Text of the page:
Friday, July 3, 2015

John Denver, Annie's Song + How John Denver saved America

Happy 4th of July! It's a good day for the story of how John Denver rescued freedom of speech from the forces of censorship. 

In 1985, the Parents' Music Resource Center was getting upset about obscene lyrics in music, and Congress was considering legislative restrictions. Frank Zappa, Dee Snider of Twisted Sister, and John Denver were sent before Congress to testify in defense of artistic freedom. John Denver was least in need of protection from the censors, with his gentle acoustic folk (the song above is a nice example) that appeals to earnest saps like me. But he did the most to prevent any censorship from taking place.

Barry Miles' Zappa tells the story:
Pressured by their wives, the congressmen held an impartial forum to investigate the sorry state of the record industry. Senator Hollings (whose wife was a signatory to the RIAA letter) said, 'If I could do away with all of this music constitutionally, I would'. The Senate hearing on 19 September 1985 was fixed in favor of the PMRC.  The five-hour event was a media circus with 35 television feeds, 50 photographers, plus reporters and members of the public. 
At the Senate hearing, Zappa was by far the most eloquent speaker, though he undermined his credibility by imitating the southern accents of some of the PMRC wives.  Dee Snider from Twisted Sister proved to be much more articulate than the PMRC had expected and was able to contradict much of their testimony, but it was John Denver who did the most damage to the PMRC cause. Clean-cut and all-American, he held fast to the First Amendment, telling the Chairman, "Sir, we cannot have any kind of censorship whatsoever."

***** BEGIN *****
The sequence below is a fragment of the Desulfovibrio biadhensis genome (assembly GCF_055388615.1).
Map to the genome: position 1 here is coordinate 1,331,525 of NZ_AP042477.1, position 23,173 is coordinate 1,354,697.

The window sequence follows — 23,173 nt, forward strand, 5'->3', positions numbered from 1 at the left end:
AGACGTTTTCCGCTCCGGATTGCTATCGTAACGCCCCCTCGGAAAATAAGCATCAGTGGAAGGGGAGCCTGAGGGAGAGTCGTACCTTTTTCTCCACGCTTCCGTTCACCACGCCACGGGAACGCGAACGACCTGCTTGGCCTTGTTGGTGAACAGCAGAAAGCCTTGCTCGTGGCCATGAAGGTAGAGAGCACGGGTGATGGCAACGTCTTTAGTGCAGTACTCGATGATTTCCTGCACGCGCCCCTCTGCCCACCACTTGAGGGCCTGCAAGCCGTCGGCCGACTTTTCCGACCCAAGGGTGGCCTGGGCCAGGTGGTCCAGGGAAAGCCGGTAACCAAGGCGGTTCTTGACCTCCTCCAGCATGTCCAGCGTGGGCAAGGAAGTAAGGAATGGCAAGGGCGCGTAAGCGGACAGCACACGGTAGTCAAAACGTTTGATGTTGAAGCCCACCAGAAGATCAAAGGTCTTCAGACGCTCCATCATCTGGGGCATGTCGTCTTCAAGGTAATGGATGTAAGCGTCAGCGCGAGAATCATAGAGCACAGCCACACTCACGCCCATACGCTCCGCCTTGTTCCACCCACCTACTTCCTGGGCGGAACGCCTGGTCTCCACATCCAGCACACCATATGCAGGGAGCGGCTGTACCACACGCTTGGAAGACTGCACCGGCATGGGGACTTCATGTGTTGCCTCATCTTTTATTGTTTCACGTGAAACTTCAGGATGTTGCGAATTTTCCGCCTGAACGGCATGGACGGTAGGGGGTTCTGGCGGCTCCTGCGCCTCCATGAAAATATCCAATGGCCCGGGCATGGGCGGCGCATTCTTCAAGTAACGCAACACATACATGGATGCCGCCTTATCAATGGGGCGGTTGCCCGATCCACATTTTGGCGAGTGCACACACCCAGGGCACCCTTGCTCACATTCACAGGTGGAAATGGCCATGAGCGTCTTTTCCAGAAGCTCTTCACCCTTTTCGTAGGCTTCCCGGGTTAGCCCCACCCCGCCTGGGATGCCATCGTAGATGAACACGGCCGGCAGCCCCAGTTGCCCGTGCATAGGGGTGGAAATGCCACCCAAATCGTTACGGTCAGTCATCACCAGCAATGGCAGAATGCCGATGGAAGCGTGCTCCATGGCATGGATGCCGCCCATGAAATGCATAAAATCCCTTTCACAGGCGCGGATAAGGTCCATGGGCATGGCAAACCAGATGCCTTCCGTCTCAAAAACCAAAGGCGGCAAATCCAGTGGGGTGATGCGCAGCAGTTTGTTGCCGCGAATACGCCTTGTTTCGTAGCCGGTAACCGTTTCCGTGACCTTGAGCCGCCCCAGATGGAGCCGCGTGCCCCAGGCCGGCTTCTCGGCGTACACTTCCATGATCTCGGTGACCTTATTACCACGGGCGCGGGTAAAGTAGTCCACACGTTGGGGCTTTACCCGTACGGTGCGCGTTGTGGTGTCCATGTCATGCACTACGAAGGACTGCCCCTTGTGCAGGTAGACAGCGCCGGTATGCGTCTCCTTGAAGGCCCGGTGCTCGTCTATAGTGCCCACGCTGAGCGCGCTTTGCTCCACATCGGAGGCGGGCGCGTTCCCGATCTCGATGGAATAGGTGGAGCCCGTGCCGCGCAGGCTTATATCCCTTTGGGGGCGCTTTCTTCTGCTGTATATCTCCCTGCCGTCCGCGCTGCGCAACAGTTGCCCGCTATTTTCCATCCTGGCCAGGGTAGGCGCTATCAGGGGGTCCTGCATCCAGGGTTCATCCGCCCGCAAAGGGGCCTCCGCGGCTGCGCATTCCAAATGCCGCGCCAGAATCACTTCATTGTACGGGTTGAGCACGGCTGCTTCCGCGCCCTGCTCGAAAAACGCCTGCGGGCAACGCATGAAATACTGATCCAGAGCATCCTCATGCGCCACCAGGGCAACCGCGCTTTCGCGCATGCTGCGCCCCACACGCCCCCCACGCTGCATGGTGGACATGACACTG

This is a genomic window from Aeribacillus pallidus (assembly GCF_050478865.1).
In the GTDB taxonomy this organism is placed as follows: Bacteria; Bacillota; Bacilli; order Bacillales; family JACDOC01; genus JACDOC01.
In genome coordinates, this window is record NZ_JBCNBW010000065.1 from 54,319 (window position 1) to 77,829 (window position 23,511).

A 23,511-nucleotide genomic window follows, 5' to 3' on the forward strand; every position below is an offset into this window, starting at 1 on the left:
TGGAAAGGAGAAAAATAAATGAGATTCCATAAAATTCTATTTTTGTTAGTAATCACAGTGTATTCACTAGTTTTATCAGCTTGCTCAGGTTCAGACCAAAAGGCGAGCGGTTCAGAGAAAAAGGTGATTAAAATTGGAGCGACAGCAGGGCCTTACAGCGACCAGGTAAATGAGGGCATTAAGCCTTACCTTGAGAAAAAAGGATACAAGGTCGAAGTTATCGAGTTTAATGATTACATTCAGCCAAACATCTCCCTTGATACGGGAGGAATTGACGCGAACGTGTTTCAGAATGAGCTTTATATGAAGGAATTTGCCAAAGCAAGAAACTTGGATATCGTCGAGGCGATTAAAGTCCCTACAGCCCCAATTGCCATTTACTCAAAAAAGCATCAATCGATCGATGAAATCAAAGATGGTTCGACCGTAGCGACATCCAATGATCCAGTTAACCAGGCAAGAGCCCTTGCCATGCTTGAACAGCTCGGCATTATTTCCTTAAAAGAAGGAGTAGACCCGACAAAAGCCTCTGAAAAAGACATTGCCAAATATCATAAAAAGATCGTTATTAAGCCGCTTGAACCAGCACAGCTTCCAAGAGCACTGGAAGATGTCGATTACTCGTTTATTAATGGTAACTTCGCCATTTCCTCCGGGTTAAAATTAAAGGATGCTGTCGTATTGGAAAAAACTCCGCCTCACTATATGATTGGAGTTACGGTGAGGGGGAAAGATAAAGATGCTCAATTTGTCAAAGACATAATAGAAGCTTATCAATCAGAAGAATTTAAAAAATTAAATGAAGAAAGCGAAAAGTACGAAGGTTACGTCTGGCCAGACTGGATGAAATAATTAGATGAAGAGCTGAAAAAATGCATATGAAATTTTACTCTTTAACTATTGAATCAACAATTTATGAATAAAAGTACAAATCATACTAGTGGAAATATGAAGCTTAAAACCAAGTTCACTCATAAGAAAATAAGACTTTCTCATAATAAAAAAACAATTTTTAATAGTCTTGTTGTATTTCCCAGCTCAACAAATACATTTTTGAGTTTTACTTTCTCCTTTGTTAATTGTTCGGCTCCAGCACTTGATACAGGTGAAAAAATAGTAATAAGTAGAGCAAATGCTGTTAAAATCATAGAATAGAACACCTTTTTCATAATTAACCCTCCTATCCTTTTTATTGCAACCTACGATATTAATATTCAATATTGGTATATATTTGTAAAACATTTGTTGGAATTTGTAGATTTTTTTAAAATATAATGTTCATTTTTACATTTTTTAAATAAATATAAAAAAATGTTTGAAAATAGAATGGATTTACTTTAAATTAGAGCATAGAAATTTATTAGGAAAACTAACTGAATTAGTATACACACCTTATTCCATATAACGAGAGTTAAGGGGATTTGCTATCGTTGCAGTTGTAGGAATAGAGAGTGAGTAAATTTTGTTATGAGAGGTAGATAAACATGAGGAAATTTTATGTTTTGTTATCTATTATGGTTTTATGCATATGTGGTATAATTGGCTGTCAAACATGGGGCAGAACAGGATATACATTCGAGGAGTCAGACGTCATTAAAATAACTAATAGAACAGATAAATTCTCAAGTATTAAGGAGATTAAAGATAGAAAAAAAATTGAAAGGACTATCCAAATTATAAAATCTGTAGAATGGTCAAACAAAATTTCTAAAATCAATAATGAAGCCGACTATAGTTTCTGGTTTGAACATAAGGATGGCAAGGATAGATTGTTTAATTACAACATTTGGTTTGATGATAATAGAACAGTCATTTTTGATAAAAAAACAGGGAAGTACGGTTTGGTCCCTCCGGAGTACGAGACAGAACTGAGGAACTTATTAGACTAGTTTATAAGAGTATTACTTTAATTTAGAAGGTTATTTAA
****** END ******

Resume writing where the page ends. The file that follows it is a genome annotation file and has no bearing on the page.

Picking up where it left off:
Dee Snider described Denver's testimony: "And here they were, falling all over themselves, complimenting him about the work he'd done for world peace and hunger and all his good efforts, and saying, "But Mr. Denver, don't you think we could have a little bit, maybe some ratings on records? And he says "Absolutely not." He wouldn't budge. He had everything backed up. He was devastating. But to watch the press coverage, you wouldn't even know that John Denver was there for the most part. He was most damaging, they gave him the least press."
The record of John Denver's testimony begins at the end of this page. I like how at the very end he talks about playing in the USSR, subtly reminding everyone of America's contrasting self-image as the home of free speech.

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